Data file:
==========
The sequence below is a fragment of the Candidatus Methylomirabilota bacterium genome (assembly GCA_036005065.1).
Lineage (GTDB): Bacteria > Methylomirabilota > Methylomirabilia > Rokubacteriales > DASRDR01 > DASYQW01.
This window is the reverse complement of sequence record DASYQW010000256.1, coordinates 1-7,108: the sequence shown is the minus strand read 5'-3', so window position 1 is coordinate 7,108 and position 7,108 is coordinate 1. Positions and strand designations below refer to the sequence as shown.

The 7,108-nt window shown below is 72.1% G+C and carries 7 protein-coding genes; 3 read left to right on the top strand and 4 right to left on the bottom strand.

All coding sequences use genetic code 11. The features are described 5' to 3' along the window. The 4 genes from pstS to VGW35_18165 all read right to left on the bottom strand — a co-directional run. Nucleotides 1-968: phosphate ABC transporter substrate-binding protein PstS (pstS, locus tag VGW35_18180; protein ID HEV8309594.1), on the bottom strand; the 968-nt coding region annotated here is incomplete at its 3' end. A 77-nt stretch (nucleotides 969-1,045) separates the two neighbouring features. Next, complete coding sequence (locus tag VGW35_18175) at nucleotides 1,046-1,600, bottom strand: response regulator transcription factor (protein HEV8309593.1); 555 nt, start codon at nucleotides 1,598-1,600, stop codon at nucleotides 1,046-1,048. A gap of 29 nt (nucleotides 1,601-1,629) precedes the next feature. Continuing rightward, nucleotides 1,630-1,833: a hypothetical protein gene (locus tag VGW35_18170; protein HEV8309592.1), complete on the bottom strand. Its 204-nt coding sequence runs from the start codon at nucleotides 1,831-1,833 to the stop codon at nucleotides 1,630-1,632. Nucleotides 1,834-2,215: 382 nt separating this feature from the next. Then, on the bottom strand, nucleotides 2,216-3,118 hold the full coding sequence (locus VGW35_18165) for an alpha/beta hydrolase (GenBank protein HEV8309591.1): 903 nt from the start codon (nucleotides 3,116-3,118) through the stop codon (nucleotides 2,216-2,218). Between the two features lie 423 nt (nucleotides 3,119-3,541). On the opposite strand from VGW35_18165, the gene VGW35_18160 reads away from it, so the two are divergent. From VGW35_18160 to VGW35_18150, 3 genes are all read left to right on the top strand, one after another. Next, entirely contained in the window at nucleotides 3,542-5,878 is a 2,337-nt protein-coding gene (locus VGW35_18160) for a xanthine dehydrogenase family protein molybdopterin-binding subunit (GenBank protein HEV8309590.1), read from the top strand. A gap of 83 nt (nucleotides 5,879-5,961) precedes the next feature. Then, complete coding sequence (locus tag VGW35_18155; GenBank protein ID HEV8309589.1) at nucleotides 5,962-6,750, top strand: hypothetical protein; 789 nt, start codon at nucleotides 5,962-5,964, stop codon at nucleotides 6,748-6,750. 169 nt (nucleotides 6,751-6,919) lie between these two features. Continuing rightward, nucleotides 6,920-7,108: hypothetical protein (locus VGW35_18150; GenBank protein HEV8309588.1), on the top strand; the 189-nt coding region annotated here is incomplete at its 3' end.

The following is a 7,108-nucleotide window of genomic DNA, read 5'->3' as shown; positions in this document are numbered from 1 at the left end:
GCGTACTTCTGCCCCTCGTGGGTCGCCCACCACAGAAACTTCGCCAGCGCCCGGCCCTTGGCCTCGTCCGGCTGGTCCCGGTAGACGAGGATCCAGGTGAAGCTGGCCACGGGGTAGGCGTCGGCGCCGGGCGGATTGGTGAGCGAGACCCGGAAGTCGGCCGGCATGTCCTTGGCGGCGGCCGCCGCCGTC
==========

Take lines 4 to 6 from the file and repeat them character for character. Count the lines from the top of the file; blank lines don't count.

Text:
The 7,108-nt window shown below is 72.1% G+C and carries 7 protein-coding genes; 3 read left to right on the top strand and 4 right to left on the bottom strand.

All coding sequences use genetic code 11. The features are described 5' to 3' along the window. The 4 genes from pstS to VGW35_18165 all read right to left on the bottom strand — a co-directional run. Nucleotides 1-968: phosphate ABC transporter substrate-binding protein PstS (pstS, locus tag VGW35_18180; protein ID HEV8309594.1), on the bottom strand; the 968-nt coding region annotated here is incomplete at its 3' end. A 77-nt stretch (nucleotides 969-1,045) separates the two neighbouring features. Next, complete coding sequence (locus tag VGW35_18175) at nucleotides 1,046-1,600, bottom strand: response regulator transcription factor (protein HEV8309593.1); 555 nt, start codon at nucleotides 1,598-1,600, stop codon at nucleotides 1,046-1,048. A gap of 29 nt (nucleotides 1,601-1,629) precedes the next feature. Continuing rightward, nucleotides 1,630-1,833: a hypothetical protein gene (locus tag VGW35_18170; protein HEV8309592.1), complete on the bottom strand. Its 204-nt coding sequence runs from the start codon at nucleotides 1,831-1,833 to the stop codon at nucleotides 1,630-1,632. Nucleotides 1,834-2,215: 382 nt separating this feature from the next. Then, on the bottom strand, nucleotides 2,216-3,118 hold the full coding sequence (locus VGW35_18165) for an alpha/beta hydrolase (GenBank protein HEV8309591.1): 903 nt from the start codon (nucleotides 3,116-3,118) through the stop codon (nucleotides 2,216-2,218). Between the two features lie 423 nt (nucleotides 3,119-3,541). On the opposite strand from VGW35_18165, the gene VGW35_18160 reads away from it, so the two are divergent. From VGW35_18160 to VGW35_18150, 3 genes are all read left to right on the top strand, one after another. Next, entirely contained in the window at nucleotides 3,542-5,878 is a 2,337-nt protein-coding gene (locus VGW35_18160) for a xanthine dehydrogenase family protein molybdopterin-binding subunit (GenBank protein HEV8309590.1), read from the top strand. A gap of 83 nt (nucleotides 5,879-5,961) precedes the next feature. Then, complete coding sequence (locus tag VGW35_18155; GenBank protein ID HEV8309589.1) at nucleotides 5,962-6,750, top strand: hypothetical protein; 789 nt, start codon at nucleotides 5,962-5,964, stop codon at nucleotides 6,748-6,750. 169 nt (nucleotides 6,751-6,919) lie between these two features. Continuing rightward, nucleotides 6,920-7,108: hypothetical protein (locus VGW35_18150; GenBank protein HEV8309588.1), on the top strand; the 189-nt coding region annotated here is incomplete at its 3' end.

The following is a 7,108-nucleotide window of genomic DNA, read 5'->3' as shown; positions in this document are numbered from 1 at the left end: